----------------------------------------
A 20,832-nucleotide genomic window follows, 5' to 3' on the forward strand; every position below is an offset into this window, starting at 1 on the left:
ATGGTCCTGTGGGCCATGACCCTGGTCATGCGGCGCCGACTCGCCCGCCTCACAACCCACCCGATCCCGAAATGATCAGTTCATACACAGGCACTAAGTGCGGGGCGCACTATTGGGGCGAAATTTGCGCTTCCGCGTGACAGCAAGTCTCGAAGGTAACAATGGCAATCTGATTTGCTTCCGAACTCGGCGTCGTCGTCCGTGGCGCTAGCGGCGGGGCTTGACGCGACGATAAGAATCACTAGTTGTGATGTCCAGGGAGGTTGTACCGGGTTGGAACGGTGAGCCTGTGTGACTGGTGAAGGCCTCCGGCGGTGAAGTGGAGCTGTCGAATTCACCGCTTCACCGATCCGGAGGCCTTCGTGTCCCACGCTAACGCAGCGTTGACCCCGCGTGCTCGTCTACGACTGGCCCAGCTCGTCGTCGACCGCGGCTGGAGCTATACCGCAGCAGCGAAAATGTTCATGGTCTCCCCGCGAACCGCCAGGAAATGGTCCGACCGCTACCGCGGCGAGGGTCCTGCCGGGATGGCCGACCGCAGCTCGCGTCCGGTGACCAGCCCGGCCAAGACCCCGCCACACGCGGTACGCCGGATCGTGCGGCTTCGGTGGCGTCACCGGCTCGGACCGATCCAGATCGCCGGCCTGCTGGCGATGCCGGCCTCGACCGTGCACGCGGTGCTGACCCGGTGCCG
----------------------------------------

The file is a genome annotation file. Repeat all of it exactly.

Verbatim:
A 20,832-nucleotide genomic window follows, 5' to 3' on the forward strand; every position below is an offset into this window, starting at 1 on the left:
ATGGTCCTGTGGGCCATGACCCTGGTCATGCGGCGCCGACTCGCCCGCCTCACAACCCACCCGATCCCGAAATGATCAGTTCATACACAGGCACTAAGTGCGGGGCGCACTATTGGGGCGAAATTTGCGCTTCCGCGTGACAGCAAGTCTCGAAGGTAACAATGGCAATCTGATTTGCTTCCGAACTCGGCGTCGTCGTCCGTGGCGCTAGCGGCGGGGCTTGACGCGACGATAAGAATCACTAGTTGTGATGTCCAGGGAGGTTGTACCGGGTTGGAACGGTGAGCCTGTGTGACTGGTGAAGGCCTCCGGCGGTGAAGTGGAGCTGTCGAATTCACCGCTTCACCGATCCGGAGGCCTTCGTGTCCCACGCTAACGCAGCGTTGACCCCGCGTGCTCGTCTACGACTGGCCCAGCTCGTCGTCGACCGCGGCTGGAGCTATACCGCAGCAGCGAAAATGTTCATGGTCTCCCCGCGAACCGCCAGGAAATGGTCCGACCGCTACCGCGGCGAGGGTCCTGCCGGGATGGCCGACCGCAGCTCGCGTCCGGTGACCAGCCCGGCCAAGACCCCGCCACACGCGGTACGCCGGATCGTGCGGCTTCGGTGGCGTCACCGGCTCGGACCGATCCAGATCGCCGGCCTGCTGGCGATGCCGGCCTCGACCGTGCACGCGGTGCTGACCCGGTGCCG